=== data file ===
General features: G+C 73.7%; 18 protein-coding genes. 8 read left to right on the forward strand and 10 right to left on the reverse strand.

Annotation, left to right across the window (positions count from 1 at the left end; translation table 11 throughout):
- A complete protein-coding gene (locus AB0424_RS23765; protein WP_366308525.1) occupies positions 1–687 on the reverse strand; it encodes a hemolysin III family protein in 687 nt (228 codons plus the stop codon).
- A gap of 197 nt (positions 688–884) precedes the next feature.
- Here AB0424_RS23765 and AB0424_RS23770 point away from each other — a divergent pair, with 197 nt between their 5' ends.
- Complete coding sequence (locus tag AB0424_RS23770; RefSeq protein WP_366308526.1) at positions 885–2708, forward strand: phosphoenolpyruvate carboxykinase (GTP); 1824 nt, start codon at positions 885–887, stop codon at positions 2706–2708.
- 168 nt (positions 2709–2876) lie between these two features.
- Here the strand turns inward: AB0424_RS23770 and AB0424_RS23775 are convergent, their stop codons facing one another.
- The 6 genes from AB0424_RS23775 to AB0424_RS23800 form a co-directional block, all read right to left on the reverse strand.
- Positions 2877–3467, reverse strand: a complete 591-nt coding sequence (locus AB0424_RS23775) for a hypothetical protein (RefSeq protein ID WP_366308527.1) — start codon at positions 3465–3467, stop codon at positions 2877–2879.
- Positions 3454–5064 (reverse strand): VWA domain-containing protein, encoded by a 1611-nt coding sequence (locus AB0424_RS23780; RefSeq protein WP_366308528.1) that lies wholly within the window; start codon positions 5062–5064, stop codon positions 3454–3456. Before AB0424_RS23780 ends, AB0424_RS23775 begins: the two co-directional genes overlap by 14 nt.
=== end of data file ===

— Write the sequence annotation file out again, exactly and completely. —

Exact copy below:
General features: G+C 73.7%; 18 protein-coding genes. 8 read left to right on the forward strand and 10 right to left on the reverse strand.

Annotation, left to right across the window (positions count from 1 at the left end; translation table 11 throughout):
- A complete protein-coding gene (locus AB0424_RS23765; protein WP_366308525.1) occupies positions 1–687 on the reverse strand; it encodes a hemolysin III family protein in 687 nt (228 codons plus the stop codon).
- A gap of 197 nt (positions 688–884) precedes the next feature.
- Here AB0424_RS23765 and AB0424_RS23770 point away from each other — a divergent pair, with 197 nt between their 5' ends.
- Complete coding sequence (locus tag AB0424_RS23770; RefSeq protein WP_366308526.1) at positions 885–2708, forward strand: phosphoenolpyruvate carboxykinase (GTP); 1824 nt, start codon at positions 885–887, stop codon at positions 2706–2708.
- 168 nt (positions 2709–2876) lie between these two features.
- Here the strand turns inward: AB0424_RS23770 and AB0424_RS23775 are convergent, their stop codons facing one another.
- The 6 genes from AB0424_RS23775 to AB0424_RS23800 form a co-directional block, all read right to left on the reverse strand.
- Positions 2877–3467, reverse strand: a complete 591-nt coding sequence (locus AB0424_RS23775) for a hypothetical protein (RefSeq protein ID WP_366308527.1) — start codon at positions 3465–3467, stop codon at positions 2877–2879.
- Positions 3454–5064 (reverse strand): VWA domain-containing protein, encoded by a 1611-nt coding sequence (locus AB0424_RS23780; RefSeq protein WP_366308528.1) that lies wholly within the window; start codon positions 5062–5064, stop codon positions 3454–3456. Before AB0424_RS23780 ends, AB0424_RS23775 begins: the two co-directional genes overlap by 14 nt.